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Decolonizing Development: Colonial Power and the Maya

Decolonizing Development: Colonial Power and the Maya

Joel Wainwright

ISBN: 978-1-405-15705-6

Feb 2008, Wiley-Blackwell

328 pages

In Stock

CAD $103.99

Description

Winner of the 2010 James M. Blaut Award in recognition of innovative scholarship in cultural and political ecology (Honors of the CAPE specialty group (Cultural and Political Ecology))

Decolonizing Development investigates the ways colonialism shaped the modern world by analyzing the relationship between colonialism and development as forms of power.

  • Based on novel interpretations of postcolonial and Marxist theory and applied to original research data
  • Amply supplemented with maps and illustrations
  • An intriguing and invaluable resource for scholars of postcolonialism, development, geography, and the Maya
List of figures.

Acknowledgements.

Abbreviations.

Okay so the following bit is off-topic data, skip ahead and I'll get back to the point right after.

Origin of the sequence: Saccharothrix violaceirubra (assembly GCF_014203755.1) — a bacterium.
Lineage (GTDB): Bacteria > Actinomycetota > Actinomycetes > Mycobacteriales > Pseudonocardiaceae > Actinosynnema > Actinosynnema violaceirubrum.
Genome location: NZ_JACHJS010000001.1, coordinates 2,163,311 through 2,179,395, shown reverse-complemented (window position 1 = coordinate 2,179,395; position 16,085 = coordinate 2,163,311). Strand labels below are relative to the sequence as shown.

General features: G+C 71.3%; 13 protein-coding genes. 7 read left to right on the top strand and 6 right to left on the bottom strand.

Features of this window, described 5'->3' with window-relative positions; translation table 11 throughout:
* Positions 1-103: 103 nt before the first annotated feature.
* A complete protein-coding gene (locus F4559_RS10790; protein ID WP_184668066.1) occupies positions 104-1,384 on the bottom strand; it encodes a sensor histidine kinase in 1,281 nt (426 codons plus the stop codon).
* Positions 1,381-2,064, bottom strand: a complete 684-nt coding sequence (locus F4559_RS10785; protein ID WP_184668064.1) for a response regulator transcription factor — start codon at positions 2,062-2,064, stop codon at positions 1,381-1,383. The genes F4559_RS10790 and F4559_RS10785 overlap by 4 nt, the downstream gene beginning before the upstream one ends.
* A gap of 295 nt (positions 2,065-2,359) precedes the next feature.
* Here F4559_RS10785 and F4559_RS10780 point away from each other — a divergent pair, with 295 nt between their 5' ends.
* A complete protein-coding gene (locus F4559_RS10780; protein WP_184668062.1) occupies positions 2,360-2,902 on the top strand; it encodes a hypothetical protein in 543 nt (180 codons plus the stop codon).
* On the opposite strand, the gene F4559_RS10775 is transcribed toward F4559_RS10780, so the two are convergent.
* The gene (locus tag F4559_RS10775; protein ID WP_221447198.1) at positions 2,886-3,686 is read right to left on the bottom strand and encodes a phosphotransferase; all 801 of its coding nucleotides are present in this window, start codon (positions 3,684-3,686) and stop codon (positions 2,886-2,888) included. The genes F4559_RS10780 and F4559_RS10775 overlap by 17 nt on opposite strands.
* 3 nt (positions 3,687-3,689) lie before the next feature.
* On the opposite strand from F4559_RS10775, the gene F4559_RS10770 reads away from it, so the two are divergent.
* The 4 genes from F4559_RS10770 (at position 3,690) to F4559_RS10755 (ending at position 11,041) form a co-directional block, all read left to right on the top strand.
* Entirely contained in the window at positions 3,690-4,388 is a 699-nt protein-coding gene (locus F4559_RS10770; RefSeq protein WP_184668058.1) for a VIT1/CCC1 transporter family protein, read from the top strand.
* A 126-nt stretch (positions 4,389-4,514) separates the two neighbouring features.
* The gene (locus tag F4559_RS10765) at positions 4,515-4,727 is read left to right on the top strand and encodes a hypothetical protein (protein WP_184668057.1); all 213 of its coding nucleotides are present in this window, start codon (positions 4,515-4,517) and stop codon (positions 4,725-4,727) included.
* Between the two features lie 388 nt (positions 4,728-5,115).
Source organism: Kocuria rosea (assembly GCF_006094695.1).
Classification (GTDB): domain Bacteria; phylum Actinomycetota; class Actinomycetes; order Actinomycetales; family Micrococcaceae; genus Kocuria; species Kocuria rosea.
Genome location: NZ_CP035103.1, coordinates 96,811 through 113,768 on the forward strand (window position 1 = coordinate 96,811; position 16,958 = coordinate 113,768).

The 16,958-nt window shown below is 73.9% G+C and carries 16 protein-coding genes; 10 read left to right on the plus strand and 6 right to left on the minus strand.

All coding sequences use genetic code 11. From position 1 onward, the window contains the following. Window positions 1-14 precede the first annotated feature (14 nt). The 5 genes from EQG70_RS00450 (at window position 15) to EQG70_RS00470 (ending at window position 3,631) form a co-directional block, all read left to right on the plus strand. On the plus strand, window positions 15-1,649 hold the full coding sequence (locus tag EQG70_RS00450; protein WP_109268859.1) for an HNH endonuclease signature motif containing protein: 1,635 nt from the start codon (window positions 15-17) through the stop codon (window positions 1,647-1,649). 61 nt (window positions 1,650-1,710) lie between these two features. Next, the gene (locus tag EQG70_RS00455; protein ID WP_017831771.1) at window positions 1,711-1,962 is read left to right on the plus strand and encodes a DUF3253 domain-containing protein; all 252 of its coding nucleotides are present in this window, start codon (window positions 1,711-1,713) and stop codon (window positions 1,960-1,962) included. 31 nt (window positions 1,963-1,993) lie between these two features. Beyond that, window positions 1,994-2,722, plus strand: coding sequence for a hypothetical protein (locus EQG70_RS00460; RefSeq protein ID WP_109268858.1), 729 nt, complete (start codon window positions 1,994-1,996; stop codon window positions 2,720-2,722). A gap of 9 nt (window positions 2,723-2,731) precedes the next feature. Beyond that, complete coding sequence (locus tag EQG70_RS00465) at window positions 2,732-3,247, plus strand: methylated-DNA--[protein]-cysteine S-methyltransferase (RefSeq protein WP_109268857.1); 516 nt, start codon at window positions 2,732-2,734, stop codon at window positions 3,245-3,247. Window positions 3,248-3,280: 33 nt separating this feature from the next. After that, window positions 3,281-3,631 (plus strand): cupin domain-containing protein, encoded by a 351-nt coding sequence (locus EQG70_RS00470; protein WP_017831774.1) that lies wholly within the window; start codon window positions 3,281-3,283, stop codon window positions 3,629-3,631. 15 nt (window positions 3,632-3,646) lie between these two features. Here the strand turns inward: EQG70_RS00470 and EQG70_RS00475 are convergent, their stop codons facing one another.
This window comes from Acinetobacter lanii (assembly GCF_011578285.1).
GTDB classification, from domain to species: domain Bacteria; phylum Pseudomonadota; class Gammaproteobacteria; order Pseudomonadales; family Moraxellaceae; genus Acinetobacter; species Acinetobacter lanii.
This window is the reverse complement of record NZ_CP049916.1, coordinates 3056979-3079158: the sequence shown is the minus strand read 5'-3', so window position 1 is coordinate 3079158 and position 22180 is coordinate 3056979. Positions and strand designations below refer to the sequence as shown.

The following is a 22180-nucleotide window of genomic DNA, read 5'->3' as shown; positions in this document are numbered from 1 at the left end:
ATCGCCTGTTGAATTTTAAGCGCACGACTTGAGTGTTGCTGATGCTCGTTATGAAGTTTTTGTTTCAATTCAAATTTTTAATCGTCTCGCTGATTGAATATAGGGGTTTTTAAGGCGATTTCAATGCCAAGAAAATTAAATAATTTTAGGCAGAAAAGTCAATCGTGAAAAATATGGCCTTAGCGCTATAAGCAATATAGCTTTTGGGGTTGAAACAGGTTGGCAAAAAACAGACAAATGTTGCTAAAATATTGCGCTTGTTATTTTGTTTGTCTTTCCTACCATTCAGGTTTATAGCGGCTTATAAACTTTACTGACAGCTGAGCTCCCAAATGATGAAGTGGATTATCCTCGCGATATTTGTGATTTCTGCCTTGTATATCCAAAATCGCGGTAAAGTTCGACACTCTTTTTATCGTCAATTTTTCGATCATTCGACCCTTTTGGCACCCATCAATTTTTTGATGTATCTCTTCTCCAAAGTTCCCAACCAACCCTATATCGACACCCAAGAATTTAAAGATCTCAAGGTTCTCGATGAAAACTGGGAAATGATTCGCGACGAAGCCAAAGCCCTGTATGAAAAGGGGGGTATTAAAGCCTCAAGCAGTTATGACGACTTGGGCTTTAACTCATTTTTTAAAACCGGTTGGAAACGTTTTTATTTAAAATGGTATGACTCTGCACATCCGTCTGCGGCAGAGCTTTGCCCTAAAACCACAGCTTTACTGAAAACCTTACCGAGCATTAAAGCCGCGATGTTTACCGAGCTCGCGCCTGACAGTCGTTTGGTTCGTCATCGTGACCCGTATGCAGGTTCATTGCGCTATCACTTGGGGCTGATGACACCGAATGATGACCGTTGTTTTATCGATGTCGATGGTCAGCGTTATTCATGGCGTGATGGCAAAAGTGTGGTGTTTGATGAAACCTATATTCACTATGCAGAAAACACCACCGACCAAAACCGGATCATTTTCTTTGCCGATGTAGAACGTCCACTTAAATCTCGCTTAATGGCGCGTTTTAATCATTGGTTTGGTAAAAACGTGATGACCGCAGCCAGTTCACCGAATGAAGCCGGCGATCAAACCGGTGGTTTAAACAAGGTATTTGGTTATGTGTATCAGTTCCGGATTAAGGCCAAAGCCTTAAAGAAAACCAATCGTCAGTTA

Introduction.

Part I: Colonizing the Maya.

1. The territorialization of southern Belize.

2. The matter of the Maya farm system.

3. An archaeology of Mayanism.

Part II: Aporias of development.

4. From colonial to development knowledge.

5. Settling: fieldwork in the ruins of development.

6. Finishing the critique of cultural ecology.

Conclusion.

Bibliography.

Index.

"Wainwright is to be applauded for marshalling his considerable intellectual skills to advancing our understanding of Maya colonial experiences (past and present) in the confines of Belize." (Social & Cultural Geography, February 2009)

"Theoretically sophisticated ... .It has some important things to say that are relevant to both scholars and practitioners concerned with development practices in the South today." (Geographical Journal, 2009)

"Culture studies sometimes receive a hasty, often incoherent introduction ... .Fortunately, this book is an exception. Wainwright provides a meticulous and actually readable explanation of the culture studies 'manifesto.' One of the interesting issues discussed was the Mayas' 'development' into settled farming, as opposed to their original milpa (i.e., slash and bum) agriculture. Recommended." (CHOICE, December 2008)


  • Investigates the ways colonialism shaped the modern world by analyzing the relationship between colonialism and development as forms of power
  • Based on novel interpretations of postcolonial and Marxist theory and applied to original research data
  • An intriguing and invaluable resource for scholars of postcolonialism, development, geography, and the Maya